d. Pro doesn’t prove (1) how “self-defense” is relevant to supposed psychological harms, or (2) that the state has an inherent interest in preventing psychological harms to its citizens. The state has interests, Pro doesn’t show why the state has this one or why it’s relevant to this argument.

e. Cross-apply my studies that show across-the-board harms to women and their partners as a result of obtaining abortions. Until Pro can show that an abortion ban would have quite the harms my studies showed (i.e. higher rates of suicide), his point doesn’t hold up.

2. Back-alley abortions

Pro’s arguments show correlation, not causation; they can only be seen as somewhat true for developing countries. Pregnant individuals there are generally not going to have as much access to well-trained physicians as people in developed countries will. Before Roe v. Wade in the United States, when abortion was banned, it was estimated that “90% of all illegal abortions are presently done by physicians” [10].

Ireland, despite its tight abortion restrictions, has one of the lowest maternal mortality rates in the world [11]. Malta also has substantially tight restrictions, and their maternal mortality rate is lower than the US’s [11]. Poland’s maternal mortality rate actually dropped, from 13 per 100k people when abortion was legal in 1995, to 3 per 100k people in 2015, when it had been banned for some time [12].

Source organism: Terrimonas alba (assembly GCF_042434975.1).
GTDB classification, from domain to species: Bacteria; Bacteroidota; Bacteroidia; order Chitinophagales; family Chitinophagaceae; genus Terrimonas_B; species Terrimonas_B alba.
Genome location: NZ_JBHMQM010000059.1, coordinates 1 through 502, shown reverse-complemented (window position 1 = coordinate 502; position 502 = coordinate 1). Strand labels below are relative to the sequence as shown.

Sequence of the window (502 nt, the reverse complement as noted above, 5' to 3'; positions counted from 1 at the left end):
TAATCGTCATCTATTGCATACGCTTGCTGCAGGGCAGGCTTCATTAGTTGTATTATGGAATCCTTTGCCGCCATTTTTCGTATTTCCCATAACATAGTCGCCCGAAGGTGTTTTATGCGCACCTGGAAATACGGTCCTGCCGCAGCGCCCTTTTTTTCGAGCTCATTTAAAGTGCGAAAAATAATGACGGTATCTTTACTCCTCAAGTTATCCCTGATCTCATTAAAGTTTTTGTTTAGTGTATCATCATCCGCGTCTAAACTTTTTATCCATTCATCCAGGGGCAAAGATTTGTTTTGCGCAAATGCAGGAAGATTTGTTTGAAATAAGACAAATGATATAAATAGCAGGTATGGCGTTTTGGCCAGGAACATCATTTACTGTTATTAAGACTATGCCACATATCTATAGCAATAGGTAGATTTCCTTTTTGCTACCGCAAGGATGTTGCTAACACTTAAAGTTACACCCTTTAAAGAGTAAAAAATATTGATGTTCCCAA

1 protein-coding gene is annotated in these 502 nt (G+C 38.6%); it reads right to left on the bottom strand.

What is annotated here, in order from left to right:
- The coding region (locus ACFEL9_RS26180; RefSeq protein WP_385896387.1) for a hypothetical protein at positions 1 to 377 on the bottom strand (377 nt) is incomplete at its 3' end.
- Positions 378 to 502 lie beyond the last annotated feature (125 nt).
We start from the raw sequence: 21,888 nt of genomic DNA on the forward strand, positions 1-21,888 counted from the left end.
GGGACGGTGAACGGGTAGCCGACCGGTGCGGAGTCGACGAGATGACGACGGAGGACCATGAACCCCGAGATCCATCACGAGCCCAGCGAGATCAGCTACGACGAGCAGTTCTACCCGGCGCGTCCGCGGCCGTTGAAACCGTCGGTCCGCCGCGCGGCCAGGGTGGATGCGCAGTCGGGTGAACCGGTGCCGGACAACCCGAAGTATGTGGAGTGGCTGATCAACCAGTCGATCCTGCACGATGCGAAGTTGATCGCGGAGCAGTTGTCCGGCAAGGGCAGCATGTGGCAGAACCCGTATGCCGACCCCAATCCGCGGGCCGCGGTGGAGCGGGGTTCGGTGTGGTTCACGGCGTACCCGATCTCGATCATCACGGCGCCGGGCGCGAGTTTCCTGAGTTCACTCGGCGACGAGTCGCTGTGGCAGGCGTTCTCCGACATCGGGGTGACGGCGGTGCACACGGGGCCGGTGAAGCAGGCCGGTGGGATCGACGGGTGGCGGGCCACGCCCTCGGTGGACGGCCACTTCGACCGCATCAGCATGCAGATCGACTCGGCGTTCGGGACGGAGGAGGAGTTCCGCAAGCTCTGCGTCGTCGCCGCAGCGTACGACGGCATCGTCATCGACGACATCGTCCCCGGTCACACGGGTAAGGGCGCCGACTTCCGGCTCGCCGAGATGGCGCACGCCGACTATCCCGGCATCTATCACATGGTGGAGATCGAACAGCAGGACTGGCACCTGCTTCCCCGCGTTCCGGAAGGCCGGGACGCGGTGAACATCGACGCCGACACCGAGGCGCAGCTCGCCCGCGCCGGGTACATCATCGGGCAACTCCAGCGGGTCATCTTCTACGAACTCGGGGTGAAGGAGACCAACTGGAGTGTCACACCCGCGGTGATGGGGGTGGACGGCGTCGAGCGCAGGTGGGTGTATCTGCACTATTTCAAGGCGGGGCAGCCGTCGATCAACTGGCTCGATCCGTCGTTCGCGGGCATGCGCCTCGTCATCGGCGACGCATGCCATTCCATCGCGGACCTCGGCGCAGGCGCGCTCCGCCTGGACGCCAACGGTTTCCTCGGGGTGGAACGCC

This argument is merely just a developed country phenomenon. The NY Times article Pro cited admits that “The data also suggested that the best way to reduce abortion rates was not to make abortion illegal but to make contraception more widely available”. Even if we buy that legal abortions reduced the South African maternal mortality rate, this does, that wouldn’t have been the only, and arguably, it wouldn’t have been the best way to do it. We needn’t legalize procedures that end the lives of the innocent just to make the life-ending process less hazardous.

= Sources =

2. Human Embryology, 3rd ed. Bradley M. Patten, (New York: McGraw Hill, 1968), 43
3. Encyclopedia Britannica, "Pregnancy," page 968, 15th Edition. Chicago 1974
10. Mary Calderone, "Illegal Abortion as a Public Health Problem," in American Journal of Health 50 (July 1960):949.
Debate Round No. 2
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Debate Round No. 3
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Debate Round No. 4
3 comments have been posted on this debate. Showing 1 through 3 records.
Posted by tejretics 3 years ago
cool -- thanks.
Posted by Varrack 3 years ago
Posted by tejretics 3 years ago
Are you fine with me putting sources in an external link?